Many of these macaques have been illegally caught in the wild and trafficked by way of China. A recent video released on the BUAV website depicts footage of the illegal trapping of wild long tail macaques inside a Cambodian nature reserve and goes on to show some of the awful conditions these monkeys must endure inside a breeding farm. Scared out of the trees they call home, stuffed in bags, locked in bare cages, transported across the ocean and forced to live lives of pain and suffering as research subjects is a far cry from the lifestyle of foraging and play these macaques would have enjoyed.
*Conservation status update May 2016
~ Written by Molly McDonough for our Winter/Spring 2009 Staying Connected newsletter
Why Are Millions of Macaques Leaving Southeast Asia?
Macaques are traded to supply demand from pet and meat markets, and for use in biomedical research. Long-tailed macaques (Macaca fascicularis) are the most heavily traded macaque species in Southeast Asia. Breeding facilities have been established in Viet Nam, Myanmar, Cambodia and Indonesia to supply the ever increasing demand for macaques. There is concern that many breeding facilities are hunting local specimens and then exporting these "wild-caught" macaques as "captive-bred".
There are 13 species of macaque found in Southeast Asia. All are listed under Appendix I or II on the Convention by the Trade of Endangered Species of Wild Fauna and Flora (CITES). This means that trade is, in theory, restricted to CITES imposed quotas, and compliance with these quotas is tracked by the requisite import and export permits.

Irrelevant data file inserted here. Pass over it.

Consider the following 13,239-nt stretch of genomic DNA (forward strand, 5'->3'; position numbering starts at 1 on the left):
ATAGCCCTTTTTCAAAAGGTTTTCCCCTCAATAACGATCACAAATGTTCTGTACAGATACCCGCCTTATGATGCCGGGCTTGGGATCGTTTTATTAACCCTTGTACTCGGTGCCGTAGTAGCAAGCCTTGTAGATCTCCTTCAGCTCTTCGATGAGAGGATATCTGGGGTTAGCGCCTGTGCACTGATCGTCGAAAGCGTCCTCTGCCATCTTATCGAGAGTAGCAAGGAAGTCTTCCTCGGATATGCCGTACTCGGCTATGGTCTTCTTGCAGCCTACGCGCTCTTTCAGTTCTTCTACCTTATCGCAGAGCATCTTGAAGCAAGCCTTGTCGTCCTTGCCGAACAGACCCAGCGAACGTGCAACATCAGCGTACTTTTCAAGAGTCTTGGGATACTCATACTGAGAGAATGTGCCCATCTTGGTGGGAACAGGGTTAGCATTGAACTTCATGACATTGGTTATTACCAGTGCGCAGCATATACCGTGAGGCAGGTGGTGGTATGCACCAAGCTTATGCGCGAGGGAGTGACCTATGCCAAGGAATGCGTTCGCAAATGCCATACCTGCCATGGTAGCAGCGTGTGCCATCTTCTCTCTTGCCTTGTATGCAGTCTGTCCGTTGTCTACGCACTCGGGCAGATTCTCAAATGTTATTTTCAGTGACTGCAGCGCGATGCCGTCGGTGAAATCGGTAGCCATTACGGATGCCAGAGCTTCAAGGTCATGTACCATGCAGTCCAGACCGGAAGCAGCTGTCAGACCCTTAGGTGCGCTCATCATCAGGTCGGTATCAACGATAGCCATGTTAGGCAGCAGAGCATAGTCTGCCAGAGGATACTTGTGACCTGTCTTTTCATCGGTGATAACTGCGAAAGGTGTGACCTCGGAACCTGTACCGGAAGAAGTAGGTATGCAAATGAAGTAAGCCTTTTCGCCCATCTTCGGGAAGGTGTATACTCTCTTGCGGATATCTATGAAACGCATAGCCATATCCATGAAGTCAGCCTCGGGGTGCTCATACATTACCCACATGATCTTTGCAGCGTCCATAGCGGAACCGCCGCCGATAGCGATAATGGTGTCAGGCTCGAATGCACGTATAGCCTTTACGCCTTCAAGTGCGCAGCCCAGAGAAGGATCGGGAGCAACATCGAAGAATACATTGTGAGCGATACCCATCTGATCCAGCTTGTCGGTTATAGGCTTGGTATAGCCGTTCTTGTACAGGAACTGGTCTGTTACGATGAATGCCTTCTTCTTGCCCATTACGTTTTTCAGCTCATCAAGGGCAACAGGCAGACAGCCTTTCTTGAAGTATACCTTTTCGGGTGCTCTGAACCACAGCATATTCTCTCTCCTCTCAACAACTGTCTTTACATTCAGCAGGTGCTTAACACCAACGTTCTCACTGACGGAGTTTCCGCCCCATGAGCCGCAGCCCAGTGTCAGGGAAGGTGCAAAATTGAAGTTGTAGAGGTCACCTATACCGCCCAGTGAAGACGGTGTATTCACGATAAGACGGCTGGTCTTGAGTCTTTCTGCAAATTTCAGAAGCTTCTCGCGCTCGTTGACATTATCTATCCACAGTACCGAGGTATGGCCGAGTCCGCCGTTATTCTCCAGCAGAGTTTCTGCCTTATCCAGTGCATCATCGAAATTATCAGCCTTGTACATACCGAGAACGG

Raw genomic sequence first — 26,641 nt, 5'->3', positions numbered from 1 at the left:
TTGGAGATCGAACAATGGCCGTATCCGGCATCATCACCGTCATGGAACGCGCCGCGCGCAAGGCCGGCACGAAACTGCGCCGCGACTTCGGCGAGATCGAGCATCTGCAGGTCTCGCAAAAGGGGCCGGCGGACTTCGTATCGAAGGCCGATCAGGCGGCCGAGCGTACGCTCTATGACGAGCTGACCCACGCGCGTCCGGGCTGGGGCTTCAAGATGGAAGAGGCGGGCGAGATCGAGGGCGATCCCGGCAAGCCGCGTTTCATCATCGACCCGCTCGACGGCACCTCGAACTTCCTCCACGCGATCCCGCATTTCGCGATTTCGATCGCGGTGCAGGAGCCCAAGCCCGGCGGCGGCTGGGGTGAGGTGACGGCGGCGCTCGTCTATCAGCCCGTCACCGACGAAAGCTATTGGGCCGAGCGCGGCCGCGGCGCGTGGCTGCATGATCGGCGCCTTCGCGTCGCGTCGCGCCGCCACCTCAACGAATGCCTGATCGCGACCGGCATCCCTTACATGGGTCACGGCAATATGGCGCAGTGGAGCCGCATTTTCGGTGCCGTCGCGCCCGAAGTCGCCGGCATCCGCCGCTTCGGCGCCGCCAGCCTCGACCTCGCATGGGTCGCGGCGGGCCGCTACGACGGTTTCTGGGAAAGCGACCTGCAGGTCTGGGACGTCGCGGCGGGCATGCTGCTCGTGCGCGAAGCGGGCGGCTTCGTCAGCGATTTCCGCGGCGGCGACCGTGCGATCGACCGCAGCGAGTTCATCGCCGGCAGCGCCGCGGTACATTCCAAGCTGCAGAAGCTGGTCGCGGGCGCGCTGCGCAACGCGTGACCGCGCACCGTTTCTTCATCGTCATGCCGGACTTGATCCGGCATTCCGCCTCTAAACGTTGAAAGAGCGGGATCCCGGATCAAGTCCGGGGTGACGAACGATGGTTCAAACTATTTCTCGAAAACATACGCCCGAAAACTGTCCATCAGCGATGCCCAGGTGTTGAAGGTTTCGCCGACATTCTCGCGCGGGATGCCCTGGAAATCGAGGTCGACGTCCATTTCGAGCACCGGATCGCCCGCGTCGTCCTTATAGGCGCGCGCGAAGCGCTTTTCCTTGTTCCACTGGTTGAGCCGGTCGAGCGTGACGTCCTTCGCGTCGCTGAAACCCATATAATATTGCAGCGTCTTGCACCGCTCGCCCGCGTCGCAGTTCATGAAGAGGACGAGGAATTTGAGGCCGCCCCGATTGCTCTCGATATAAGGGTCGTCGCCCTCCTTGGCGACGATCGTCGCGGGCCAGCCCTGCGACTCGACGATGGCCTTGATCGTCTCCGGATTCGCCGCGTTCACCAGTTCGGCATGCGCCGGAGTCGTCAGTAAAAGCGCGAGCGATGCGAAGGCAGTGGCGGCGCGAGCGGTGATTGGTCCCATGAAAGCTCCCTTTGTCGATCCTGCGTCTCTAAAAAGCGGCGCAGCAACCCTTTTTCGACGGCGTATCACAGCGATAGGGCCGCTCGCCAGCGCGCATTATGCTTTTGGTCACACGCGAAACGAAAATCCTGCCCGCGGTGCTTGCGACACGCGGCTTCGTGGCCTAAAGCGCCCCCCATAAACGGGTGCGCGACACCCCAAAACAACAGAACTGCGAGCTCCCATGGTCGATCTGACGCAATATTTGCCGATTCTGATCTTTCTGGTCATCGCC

According to records of these permits, the primary importer of long-tailed macaques is the US, followed by China and the EU. In four years (2004 - 2008) the US imported over a million long-tailed macaques, comprising over half of the total international trade. (See Table 1) The level of illegal trade, where CITES permits are either not produced or are falsified, is not clear.
Table 1: US Imports of Long-tailed Macaques (2004 - 2008)*
* Obtained from World Conservation Monitoring Center (WCMC) database on February 16, 2010
(For the most current US primate import statistics available, visit our Primates by the Numbers page.)
Macaques are locally thought of as "pests" as they are forced into human settlements (cities, villages, and towns) due to forest destruction and habitat loss. To date, little is known about the impact trade has on wild populations of macaques. Even though populations are assumed to be robust, many conservation organizations have reported local declines of long-tailed macaques.
In addition to threats to conservation, there are serious welfare implications regarding the trade of macaques:
As sad as this situation is, there is hope! You can help.
Written by Kaitlyn-Elizabeth Foley for the April 2010 installment of her Letters from the Field blog series.
View video of wild long-tailed macaques courtesy of ARKive.org